But some of these dietary prescriptions make little sense for modern humans, according to a new book on the evolution of the use of food and eating habits among prehistoric people.

While there is much we can learn from what our ancestors ate, many of our more modern foods and diets were developed for very good reasons, said Kristen Gremillion, associate professor of anthropology at Ohio State University.

Gremillion is author of the new book Ancestral Appetites: Food in Prehistory (Cambridge University Press, 2011), which explores how humans have adjusted the food they eat and the way they prepare it in response to new knowledge and new environments.

“Humans are omnivores and we can eat a wide range of things,” Gremillion said.
As you can see, I return to food every chance I get on this blog. Having an entire month of food blogging under the sprout theme, to say nothing of teaching a global politics of food class at the same time, left an indelible mark on my writing here. Speaking of which, the food thread continues into the next section. But first, a slight detour.

Environment, including science and technology

June 7, 2011
VIENNA, Austria – At the Comprehensive Nuclear-Test-Ban Treaty Organization (CTBTO) meeting this week, American researchers are unveiling a new tool for detecting illegal nuclear explosions: the Earth’s global positioning system (GPS).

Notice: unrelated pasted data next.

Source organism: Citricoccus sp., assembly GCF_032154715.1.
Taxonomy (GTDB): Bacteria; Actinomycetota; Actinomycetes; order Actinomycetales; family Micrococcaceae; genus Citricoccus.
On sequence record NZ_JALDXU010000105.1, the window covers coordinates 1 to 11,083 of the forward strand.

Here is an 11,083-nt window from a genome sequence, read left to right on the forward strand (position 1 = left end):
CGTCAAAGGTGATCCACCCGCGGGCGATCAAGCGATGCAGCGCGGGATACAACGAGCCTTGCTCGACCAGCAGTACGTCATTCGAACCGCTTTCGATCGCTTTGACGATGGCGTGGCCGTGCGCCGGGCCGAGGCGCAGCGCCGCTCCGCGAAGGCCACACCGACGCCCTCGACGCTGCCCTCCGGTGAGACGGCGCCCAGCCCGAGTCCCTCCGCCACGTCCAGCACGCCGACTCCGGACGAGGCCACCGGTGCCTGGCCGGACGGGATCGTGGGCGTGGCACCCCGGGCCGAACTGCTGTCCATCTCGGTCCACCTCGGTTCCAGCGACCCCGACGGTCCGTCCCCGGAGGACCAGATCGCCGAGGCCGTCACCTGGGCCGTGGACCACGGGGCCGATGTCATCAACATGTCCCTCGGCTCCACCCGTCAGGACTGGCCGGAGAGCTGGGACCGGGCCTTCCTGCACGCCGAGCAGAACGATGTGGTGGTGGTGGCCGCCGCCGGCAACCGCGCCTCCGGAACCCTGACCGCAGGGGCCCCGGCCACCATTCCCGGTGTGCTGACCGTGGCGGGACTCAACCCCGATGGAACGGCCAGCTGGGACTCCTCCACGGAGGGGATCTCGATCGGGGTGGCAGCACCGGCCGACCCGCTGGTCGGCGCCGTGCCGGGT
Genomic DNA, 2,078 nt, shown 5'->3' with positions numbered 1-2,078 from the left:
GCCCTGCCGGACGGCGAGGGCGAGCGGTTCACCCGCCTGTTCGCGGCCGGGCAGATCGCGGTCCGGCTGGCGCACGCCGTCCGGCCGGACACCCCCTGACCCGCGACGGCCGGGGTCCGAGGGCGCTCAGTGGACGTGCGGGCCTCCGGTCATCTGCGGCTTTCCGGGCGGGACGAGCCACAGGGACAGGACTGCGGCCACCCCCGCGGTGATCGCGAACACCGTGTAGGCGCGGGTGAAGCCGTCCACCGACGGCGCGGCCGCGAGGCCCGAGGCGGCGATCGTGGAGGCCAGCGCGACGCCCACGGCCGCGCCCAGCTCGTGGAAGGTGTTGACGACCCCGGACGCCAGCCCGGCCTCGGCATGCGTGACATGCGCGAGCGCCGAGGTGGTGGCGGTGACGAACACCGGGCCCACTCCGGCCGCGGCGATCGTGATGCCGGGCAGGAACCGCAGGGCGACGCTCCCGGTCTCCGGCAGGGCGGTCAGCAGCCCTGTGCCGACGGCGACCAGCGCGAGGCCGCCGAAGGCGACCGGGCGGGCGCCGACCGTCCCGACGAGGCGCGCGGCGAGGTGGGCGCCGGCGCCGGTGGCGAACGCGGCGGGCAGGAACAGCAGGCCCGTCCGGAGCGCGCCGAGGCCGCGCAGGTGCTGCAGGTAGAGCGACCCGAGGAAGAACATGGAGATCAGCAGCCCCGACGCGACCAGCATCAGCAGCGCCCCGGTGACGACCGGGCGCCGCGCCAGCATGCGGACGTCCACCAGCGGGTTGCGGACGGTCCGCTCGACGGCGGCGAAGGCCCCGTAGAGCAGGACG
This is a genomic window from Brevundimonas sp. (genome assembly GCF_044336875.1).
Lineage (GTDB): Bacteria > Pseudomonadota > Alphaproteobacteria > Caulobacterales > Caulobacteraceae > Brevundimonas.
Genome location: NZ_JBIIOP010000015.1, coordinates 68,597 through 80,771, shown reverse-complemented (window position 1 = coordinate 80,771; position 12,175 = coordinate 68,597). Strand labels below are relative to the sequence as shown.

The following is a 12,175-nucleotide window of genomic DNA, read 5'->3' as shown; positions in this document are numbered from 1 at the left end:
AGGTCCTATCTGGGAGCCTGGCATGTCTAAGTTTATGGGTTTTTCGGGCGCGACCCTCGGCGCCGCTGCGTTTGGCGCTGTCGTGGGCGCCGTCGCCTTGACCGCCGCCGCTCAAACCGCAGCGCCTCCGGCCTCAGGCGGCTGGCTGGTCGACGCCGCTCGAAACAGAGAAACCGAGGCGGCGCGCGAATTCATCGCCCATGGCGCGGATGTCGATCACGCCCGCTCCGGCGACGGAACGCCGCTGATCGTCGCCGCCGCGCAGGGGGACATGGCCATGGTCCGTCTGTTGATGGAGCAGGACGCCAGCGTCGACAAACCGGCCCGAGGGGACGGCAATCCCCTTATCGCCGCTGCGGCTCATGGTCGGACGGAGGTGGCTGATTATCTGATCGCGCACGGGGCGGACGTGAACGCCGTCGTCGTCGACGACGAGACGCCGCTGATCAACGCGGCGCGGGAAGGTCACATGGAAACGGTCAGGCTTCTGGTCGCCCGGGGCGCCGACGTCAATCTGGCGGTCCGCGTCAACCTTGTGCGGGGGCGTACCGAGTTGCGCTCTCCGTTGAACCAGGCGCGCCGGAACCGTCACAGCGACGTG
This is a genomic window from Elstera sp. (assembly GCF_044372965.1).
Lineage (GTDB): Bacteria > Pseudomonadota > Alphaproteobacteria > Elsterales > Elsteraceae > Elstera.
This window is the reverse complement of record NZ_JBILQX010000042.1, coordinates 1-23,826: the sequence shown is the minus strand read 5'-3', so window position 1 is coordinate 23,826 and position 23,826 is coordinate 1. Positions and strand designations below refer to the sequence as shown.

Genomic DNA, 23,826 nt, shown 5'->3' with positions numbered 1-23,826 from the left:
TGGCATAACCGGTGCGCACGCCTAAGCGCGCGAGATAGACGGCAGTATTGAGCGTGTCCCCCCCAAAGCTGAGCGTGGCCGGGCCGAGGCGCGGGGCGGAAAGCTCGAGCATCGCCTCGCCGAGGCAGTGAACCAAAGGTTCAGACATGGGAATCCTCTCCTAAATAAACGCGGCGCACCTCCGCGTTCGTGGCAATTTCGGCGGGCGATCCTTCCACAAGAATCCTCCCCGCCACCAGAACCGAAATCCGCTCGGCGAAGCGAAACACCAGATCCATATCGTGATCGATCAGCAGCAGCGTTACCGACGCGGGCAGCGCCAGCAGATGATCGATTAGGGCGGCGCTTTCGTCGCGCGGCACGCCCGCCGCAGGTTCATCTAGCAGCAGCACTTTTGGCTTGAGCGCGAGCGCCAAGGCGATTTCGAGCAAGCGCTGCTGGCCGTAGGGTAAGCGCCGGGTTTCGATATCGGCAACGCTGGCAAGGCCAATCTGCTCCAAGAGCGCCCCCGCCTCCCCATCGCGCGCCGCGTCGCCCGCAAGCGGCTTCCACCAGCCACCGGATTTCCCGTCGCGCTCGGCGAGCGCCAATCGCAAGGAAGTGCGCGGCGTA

Even underground nuclear tests leave their mark on the part of the upper atmosphere known as the ionosphere, the researchers discovered, when they examined GPS data recorded the same day as a North Korean nuclear test in 2009. Within minutes on that day, GPS stations in nearby countries registered a change in ionospheric electron density, as a bubble of disturbed particles spread out from the test site and across the planet.

“Its as if the shockwave from the underground explosion caused the earth to ‘punch up’ into the atmosphere, creating another shockwave that pushed the air away from ground zero,” said Ralph von Frese, professor of earth sciences at Ohio State University and senior author on the study.
I consider war to be a sustainbility issue. Now back to the food theme.

Purdue University: Scientists gain insight on how plants bend toward light
June 8, 2011
WEST LAFAYETTE, Ind. - A Purdue University-led study may change how scientists think about how some plants bend toward light.